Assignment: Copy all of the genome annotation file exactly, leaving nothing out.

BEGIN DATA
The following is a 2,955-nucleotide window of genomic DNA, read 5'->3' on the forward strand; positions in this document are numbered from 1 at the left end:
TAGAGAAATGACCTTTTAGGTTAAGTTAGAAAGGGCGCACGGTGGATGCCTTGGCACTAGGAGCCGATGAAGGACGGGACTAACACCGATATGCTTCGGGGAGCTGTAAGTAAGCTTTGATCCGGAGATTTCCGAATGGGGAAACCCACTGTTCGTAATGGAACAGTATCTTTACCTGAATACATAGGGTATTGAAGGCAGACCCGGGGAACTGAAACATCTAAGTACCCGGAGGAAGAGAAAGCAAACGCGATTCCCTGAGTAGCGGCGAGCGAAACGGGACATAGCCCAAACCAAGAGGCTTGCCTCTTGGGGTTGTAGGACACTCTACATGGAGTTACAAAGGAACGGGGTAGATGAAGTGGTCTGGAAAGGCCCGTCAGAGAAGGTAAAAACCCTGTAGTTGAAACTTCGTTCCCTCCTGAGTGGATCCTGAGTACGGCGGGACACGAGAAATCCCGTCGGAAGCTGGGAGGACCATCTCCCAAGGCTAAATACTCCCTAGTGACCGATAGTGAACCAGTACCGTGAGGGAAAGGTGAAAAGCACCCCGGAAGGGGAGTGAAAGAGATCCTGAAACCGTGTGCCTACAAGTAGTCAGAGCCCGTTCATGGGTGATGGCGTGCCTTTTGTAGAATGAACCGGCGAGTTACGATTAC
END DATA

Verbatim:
The following is a 2,955-nucleotide window of genomic DNA, read 5'->3' on the forward strand; positions in this document are numbered from 1 at the left end:
TAGAGAAATGACCTTTTAGGTTAAGTTAGAAAGGGCGCACGGTGGATGCCTTGGCACTAGGAGCCGATGAAGGACGGGACTAACACCGATATGCTTCGGGGAGCTGTAAGTAAGCTTTGATCCGGAGATTTCCGAATGGGGAAACCCACTGTTCGTAATGGAACAGTATCTTTACCTGAATACATAGGGTATTGAAGGCAGACCCGGGGAACTGAAACATCTAAGTACCCGGAGGAAGAGAAAGCAAACGCGATTCCCTGAGTAGCGGCGAGCGAAACGGGACATAGCCCAAACCAAGAGGCTTGCCTCTTGGGGTTGTAGGACACTCTACATGGAGTTACAAAGGAACGGGGTAGATGAAGTGGTCTGGAAAGGCCCGTCAGAGAAGGTAAAAACCCTGTAGTTGAAACTTCGTTCCCTCCTGAGTGGATCCTGAGTACGGCGGGACACGAGAAATCCCGTCGGAAGCTGGGAGGACCATCTCCCAAGGCTAAATACTCCCTAGTGACCGATAGTGAACCAGTACCGTGAGGGAAAGGTGAAAAGCACCCCGGAAGGGGAGTGAAAGAGATCCTGAAACCGTGTGCCTACAAGTAGTCAGAGCCCGTTCATGGGTGATGGCGTGCCTTTTGTAGAATGAACCGGCGAGTTACGATTAC